First of all repentance is an expression of godly sorrow--it is a turning away from the sin (and actions) that gave rise to the need for repentance in the first place.  Restitution is required when warranted by the circumstances of the offense.  In Matthew 3:8 Jesus recounts an encounter John the Baptist had with the Pharisees and Sadducees.  He told them to "produce fruit in keeping with repentance."

The lack of fruit (restitution for instance) may be indicative of a counterfeit repentance.  It is very easy to ask someone's forgiveness and to express repentance yet not produce "fruit" in keeping with the repentance expressed.

You can choose to forgive (not seek revenge in word or deed) regardless of "fruit" in keeping with repentance but you do not have to invite the perpetrator back into your life.  The honesty of one's repentance for harm they have caused is validated when they provide restitution for the wrong they have committed.  You have a right to be a bit suspicious when the "fruit" is missing.

Pursue the Virtue of Contentment

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Posted by SuperNOW under Blog

A good friend of mine just sent me a short piece written by Max Lucado.  It is particularly applicable to me.  As I have been carefully weighing options for my future now that I am no longer at Bethel I want to find a role that matches my wiring.  As I said in a recent interview, "I am not looking for the next step, I am looking for the last step.  I want to make a difference for the kingdom of God.  Anyway, hope Max's sentiments are helpful to you...

Pursue the Virtue of Contentment

by Max Lucado

A businessman bought popcorn from an old street vendor each day after lunch. He once arrived to find the peddler closing up his stand at noon. “Is something wrong?” he asked.

A smile wrinkled the seller’s leathery face. “By no means. All is well.”

“Then why are you closing your popcorn stand?”

“So I can go to my house, sit on my porch, and sip tea with my wife.”

The man of commerce objected. “But the day is still young. You can still sell.”

“No need to,” the stand owner replied. “I’ve made enough money for today.”

“Enough? Absurd. You should keep working.”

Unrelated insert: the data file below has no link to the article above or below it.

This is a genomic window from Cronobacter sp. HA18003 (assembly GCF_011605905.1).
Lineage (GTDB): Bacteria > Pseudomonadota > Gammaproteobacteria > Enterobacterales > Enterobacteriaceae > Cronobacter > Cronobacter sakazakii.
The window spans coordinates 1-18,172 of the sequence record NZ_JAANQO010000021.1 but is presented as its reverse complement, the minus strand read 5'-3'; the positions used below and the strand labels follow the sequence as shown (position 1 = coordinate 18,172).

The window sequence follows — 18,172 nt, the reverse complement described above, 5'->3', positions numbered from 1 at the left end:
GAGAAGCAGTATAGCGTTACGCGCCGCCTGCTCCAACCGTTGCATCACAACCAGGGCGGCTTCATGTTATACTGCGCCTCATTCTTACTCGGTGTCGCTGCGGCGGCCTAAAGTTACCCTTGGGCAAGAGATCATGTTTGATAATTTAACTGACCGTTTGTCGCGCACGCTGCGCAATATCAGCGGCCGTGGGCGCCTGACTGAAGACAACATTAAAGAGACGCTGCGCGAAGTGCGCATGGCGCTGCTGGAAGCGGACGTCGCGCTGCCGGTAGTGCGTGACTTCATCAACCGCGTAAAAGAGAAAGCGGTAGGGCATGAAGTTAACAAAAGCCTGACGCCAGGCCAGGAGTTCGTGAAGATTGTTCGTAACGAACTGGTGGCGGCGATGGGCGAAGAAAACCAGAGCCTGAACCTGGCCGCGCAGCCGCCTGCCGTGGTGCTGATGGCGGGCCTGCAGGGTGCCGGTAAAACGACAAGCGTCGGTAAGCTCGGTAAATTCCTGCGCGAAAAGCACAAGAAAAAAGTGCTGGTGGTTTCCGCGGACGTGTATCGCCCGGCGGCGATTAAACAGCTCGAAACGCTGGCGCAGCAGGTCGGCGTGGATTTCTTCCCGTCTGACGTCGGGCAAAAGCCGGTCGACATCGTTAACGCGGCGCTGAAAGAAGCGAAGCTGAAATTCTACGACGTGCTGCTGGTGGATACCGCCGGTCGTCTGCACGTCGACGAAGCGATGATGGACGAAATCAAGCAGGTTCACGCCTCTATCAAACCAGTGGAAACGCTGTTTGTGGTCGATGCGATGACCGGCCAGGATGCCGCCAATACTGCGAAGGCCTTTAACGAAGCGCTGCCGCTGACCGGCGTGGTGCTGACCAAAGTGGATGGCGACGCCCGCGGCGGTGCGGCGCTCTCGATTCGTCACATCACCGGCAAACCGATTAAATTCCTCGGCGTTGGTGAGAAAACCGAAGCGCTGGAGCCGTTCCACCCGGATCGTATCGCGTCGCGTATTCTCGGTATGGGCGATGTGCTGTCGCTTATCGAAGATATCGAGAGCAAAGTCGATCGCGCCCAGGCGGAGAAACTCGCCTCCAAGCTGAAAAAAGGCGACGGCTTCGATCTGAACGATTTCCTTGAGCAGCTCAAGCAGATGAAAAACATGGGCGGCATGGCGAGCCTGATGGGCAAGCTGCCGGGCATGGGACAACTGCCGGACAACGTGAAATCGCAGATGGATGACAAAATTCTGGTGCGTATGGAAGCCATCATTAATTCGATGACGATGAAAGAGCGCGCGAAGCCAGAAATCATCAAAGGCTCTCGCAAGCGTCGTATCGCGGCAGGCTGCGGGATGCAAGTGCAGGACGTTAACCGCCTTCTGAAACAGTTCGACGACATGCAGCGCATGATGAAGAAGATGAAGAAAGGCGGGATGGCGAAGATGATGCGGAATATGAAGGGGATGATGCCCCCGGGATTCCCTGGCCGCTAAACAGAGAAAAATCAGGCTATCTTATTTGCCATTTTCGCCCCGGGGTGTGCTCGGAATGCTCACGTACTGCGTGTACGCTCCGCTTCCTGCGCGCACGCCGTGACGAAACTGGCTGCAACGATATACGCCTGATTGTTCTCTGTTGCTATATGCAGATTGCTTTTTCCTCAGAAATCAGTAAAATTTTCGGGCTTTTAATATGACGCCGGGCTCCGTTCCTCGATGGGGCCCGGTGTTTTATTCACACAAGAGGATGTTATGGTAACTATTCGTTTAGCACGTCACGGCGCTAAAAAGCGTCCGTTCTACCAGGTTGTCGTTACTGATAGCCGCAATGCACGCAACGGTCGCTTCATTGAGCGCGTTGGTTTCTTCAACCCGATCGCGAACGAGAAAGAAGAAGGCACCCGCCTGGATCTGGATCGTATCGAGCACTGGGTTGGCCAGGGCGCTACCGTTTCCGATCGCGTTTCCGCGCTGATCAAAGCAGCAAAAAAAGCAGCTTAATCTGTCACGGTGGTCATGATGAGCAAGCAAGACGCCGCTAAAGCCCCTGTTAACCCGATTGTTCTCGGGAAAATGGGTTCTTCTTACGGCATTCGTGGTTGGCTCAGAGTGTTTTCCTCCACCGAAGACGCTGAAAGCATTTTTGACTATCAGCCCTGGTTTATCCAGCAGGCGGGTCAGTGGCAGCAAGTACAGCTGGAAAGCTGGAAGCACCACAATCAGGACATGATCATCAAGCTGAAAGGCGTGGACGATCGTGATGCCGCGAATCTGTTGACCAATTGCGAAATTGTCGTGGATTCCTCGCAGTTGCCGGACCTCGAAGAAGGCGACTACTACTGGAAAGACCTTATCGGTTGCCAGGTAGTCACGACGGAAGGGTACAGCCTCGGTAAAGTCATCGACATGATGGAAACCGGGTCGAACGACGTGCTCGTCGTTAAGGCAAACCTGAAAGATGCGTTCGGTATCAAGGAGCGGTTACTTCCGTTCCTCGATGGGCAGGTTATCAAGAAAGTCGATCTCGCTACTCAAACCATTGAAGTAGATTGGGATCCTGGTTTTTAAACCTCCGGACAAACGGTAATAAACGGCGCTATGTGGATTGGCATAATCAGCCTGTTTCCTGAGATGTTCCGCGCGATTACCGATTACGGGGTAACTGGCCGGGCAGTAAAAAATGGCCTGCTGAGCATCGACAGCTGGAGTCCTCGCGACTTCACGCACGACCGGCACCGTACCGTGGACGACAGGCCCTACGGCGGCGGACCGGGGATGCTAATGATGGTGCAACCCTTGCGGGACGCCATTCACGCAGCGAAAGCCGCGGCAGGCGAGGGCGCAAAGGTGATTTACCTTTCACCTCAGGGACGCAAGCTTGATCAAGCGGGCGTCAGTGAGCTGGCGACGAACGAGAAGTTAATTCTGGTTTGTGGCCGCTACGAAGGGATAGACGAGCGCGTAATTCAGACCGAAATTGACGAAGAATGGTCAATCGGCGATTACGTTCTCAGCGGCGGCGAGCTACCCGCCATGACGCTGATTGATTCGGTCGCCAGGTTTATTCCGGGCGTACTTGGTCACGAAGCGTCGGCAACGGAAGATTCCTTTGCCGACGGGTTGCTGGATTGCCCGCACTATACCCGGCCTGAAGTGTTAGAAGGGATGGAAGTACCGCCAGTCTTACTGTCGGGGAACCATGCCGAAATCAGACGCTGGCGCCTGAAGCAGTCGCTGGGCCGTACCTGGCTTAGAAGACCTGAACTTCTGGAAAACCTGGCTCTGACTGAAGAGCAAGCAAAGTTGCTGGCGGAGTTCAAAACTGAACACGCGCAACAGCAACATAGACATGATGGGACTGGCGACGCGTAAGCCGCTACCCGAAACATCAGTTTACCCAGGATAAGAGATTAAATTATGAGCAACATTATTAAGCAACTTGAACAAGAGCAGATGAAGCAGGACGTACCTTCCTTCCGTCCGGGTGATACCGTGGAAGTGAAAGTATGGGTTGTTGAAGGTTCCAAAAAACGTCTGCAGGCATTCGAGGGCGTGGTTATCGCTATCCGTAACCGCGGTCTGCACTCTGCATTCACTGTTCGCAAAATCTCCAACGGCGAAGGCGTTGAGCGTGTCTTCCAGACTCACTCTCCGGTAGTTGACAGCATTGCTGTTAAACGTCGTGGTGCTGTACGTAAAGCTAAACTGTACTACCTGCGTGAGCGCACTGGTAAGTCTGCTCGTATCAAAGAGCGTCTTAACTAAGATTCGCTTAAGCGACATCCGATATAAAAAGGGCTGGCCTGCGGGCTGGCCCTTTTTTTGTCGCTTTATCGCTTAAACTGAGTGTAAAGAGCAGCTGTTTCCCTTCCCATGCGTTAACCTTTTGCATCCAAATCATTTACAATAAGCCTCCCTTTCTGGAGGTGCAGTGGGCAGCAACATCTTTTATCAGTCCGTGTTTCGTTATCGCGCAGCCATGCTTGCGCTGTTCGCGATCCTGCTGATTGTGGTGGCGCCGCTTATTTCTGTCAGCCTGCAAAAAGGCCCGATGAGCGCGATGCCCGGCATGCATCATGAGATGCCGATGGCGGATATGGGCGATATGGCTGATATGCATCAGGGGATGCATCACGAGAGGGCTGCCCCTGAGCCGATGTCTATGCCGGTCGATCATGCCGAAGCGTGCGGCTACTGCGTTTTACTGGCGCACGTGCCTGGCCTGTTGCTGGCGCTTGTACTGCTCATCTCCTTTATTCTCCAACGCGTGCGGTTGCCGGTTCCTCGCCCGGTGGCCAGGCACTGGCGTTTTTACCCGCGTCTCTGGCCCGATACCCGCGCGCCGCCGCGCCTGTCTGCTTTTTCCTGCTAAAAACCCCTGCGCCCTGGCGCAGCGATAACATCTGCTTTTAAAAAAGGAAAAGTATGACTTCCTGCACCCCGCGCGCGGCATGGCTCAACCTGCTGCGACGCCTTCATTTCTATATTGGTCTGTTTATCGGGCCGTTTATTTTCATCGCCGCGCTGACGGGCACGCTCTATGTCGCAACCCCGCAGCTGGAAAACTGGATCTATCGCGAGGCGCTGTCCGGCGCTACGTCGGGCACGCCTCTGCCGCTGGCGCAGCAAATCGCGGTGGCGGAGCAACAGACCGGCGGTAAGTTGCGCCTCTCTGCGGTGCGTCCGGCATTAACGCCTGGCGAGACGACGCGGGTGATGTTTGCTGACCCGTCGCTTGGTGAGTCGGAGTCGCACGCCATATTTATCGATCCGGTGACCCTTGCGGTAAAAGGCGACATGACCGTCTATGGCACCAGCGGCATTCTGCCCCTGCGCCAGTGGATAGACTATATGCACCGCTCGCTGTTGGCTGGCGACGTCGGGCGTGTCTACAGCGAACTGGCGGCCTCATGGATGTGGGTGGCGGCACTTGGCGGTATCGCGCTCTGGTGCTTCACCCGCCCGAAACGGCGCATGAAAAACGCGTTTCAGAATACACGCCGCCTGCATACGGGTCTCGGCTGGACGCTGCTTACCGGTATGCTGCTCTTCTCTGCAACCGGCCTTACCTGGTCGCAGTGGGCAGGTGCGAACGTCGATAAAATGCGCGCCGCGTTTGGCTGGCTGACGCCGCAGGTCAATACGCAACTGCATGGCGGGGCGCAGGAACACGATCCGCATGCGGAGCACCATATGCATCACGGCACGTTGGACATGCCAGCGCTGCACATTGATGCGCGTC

The spry old man stopped and stared at his well-dressed visitor. “And why should I keep working?”

“To sell more popcorn.”

“And why sell more popcorn?”

“Because the more popcorn you sell, the more money you make. The more money you make, the richer you are. The richer you are, the more popcorn stands you can buy. The more popcorn stands you buy, the more peddlers sell your product, and the richer you become. And when you have enough, you can stop working, sell your popcorn stands, stay home, and sit on the porch with your wife and drink tea.”

The popcorn man smiled. “I can do that today. I guess I have enough.”

Wise was the one who wrote, “Whoever loves money never has money enough; whoever loves wealth is never satisfied with his income” (Eccles. 5:10 NIV).

Don’t heed greed.

Greed makes a poor job counselor.

Greed has a growling stomach. Feed it, and you risk more than budget-busting debt. You risk losing purpose. Greed can seduce you out of your sweet spot.

Before you change your job title, examine your perspective toward life. Success is not defined by position or pay scale but by this: doing the most what you do the best.

Parents, give that counsel to your kids. Tell them to do what they love to do so well that someone pays them to do it.

Spouses, urge your mate to choose satisfaction over salary. Better to be married to a happy person who has a thin wallet than a miserable person with a thick one. Besides, “a pretentious, showy life is an empty life; a plain and simple life is a full life” (Prov. 13:7 MSG).

Pursue the virtue of contentment. “Godliness with contentment is great gain” (1 Tim. 6:6 NIV). When choosing or changing jobs, be careful. Consult your design. Consult your Designer. But never consult your greed